The Student Newspaper of DePaul University

The DePaulia

The Student Newspaper of DePaul University

The DePaulia

The Student Newspaper of DePaul University

The DePaulia

New year, new major: Changing degrees from one quarter to the next

Maya Oclassen

With the abundance of programs at DePaul, it’s no surprise that students often switch between majors or colleges. In the New Year, students are experimenting with new careers, majors and ways of securing a stable future more than ever. 

Community-centered, accessible and personalized work environments are increasing in need and popularity, causing shifts in how jobs function and how to find a path there. According to the National Center for Education, around 80% of students will change their major at least once. Students looking to redefine their academic path may feel hesitation, but changing majors at DePaul is common and supported. 

Experimenting with majors can mean adapting to physical and mental needs rather than the student’s initial choice being incorrect. Sam Smith, a sophomore at DePaul, recently changed out of their Theatre Technologies major to reshape his education. Smith says,

“During my first quarter of classes, I could tell my level of excitement was not on par with my peers. It became apparent that Theatre Technologies had a stricter curriculum than I had imagined, which didn’t align with my interests.”  

Now, Smith is pursuing a Theatre Arts major that gives them the freedom to design a path suited to his interests. 

Though common, students must self-advocate if they want to switch majors, double major, minor or both. Jeanne Williams, Academic Advisor of The Theatre School, said, “I always let students know that making choices can be very challenging, and the fact that they are looking at their options shows they are in control of their future.” 

Williams adds that students are welcome to take a leave of absence to take a year off or attend another college to reassess their needs and get a fresh perspective.

“I want to be sure that students understand all of their options so they can make the choice that is best for them. Not for their parents, or their peers, or even me, but for them.” 

So, where should students begin?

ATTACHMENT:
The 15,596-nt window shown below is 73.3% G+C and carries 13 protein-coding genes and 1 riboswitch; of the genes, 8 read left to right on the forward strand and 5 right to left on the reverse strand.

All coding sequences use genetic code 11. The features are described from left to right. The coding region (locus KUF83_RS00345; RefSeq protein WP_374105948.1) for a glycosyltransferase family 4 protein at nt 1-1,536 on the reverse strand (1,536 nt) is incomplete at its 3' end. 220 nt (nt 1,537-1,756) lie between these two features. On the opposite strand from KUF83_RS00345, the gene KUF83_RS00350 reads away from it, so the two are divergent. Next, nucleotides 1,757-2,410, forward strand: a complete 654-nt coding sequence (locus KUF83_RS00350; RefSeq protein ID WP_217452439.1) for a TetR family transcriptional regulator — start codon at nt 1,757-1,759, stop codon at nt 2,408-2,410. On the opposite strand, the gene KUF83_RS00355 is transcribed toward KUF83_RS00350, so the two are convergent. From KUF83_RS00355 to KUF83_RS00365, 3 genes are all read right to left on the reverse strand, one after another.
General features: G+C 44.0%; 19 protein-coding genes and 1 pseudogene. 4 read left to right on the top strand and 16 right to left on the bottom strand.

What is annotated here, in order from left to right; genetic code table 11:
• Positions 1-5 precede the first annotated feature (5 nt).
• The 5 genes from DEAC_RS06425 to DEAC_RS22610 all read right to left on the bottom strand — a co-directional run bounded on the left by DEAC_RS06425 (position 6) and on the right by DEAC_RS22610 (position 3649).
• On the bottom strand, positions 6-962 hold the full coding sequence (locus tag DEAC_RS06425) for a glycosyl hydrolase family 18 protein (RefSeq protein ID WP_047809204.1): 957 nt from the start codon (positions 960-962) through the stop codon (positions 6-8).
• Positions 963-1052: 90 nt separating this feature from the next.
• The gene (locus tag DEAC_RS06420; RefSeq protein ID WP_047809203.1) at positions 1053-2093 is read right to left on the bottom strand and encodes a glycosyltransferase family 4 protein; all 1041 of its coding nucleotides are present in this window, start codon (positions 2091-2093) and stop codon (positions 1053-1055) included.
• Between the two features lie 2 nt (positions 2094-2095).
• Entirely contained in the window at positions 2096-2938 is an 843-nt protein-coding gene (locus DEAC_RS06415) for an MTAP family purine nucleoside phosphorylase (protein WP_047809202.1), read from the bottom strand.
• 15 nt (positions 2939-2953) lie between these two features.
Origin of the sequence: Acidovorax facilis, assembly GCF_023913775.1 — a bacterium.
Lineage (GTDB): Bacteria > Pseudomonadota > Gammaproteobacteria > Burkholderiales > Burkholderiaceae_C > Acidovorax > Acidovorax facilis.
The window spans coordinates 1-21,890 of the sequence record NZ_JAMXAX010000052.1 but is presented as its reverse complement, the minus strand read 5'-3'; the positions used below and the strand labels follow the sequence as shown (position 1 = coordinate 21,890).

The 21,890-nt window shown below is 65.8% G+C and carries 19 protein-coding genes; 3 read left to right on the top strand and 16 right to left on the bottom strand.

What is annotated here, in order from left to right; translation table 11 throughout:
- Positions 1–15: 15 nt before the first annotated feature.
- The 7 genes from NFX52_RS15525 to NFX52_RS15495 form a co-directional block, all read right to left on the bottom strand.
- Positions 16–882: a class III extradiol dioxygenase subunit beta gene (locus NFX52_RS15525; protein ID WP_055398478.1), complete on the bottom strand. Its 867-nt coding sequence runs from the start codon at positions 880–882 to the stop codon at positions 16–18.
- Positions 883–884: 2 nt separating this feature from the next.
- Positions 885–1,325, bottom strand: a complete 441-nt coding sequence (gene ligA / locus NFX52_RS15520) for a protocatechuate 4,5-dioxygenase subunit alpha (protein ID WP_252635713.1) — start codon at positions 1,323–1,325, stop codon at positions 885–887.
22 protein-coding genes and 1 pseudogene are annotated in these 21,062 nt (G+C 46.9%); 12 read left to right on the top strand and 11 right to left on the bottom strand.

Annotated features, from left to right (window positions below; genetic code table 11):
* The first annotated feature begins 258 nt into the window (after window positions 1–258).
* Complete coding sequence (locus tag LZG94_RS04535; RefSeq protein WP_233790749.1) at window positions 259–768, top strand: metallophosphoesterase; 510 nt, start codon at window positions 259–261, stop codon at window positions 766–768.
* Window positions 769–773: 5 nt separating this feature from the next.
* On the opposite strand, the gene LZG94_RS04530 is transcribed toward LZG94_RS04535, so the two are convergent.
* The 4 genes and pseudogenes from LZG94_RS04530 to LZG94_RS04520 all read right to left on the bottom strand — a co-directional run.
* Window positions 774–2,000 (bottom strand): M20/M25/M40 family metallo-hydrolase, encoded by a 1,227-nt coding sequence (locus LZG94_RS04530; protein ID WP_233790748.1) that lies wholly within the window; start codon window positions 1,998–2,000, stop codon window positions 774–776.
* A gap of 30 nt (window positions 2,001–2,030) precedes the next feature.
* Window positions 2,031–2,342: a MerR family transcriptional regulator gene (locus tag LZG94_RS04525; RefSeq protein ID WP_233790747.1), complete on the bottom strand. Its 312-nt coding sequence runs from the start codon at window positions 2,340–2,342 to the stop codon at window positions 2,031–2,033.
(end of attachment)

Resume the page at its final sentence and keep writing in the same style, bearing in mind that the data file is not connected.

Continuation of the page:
First, review DePaul’s list of programs and pick out ones that spark interest. Once the options have narrowed, access the Degree Progress Report (DPR) in Campus Connect. Experiment with the “What if?” tool by adding each major option. The popup will list what Liberal Studies courses, specific College Core classes, and major requirements would still be needed.

Consider adding the major as a double major instead of replacing it; DePaul is designed to allow students to double major or minor using their open credits.

“Once students have looked at the “What-if” I recommend they schedule a meeting with their academic advisor,” Williams said “They’d discuss course sharing: when a student takes a class that fulfills a major requirement and a course in the double major or minor. 50% of a double major can be course shared with the major”.

Alannah Delany, a marketing student, decided to add business analytics as a double major, an interest sparked by an introductory course.

“I loved the material, and it paired well with my current course load,” Delany said “Now that I’m a double major, I’m looking forward to showcasing my range of skills to employers.”

A concern of students is staying on or close to a four-year track to graduation with a major change or addition. Though not always necessary, Williams says, “For some students, to stay on a four-year path, they may want to take a summer or December Session class. For other students, changing majors may mean an additional quarter or more.” 

To plan for the remaining quarters and to stay as close to four years as possible, students can continue to utilize the DPR “What if?” tool. Copy down the classes needed for each major option in a document, then click on the requirement and “View Course List.” A chart will show what quarter during the year the class is available. Create a chart by dividing classes into their available quarters and in order of prerequisites. 

Seeing a visual and comprehensive chart of academic life over the next few years can be overwhelming, but use this emotion as a guide. When comparing different paths to take, students should pay attention to how they feel when looking at their requirements. Which option brings excitement? Which feels relieving? Which is motivating? What clubs at DePaul align with this major to get a head start on experience? Hopefully, there will be an overlap in these answers. 

Though putting in this effort to pick which majors are right can feel daunting at first, students who get creative and trust their gut will head towards the path that guarantees an intersection between passion and stability.  

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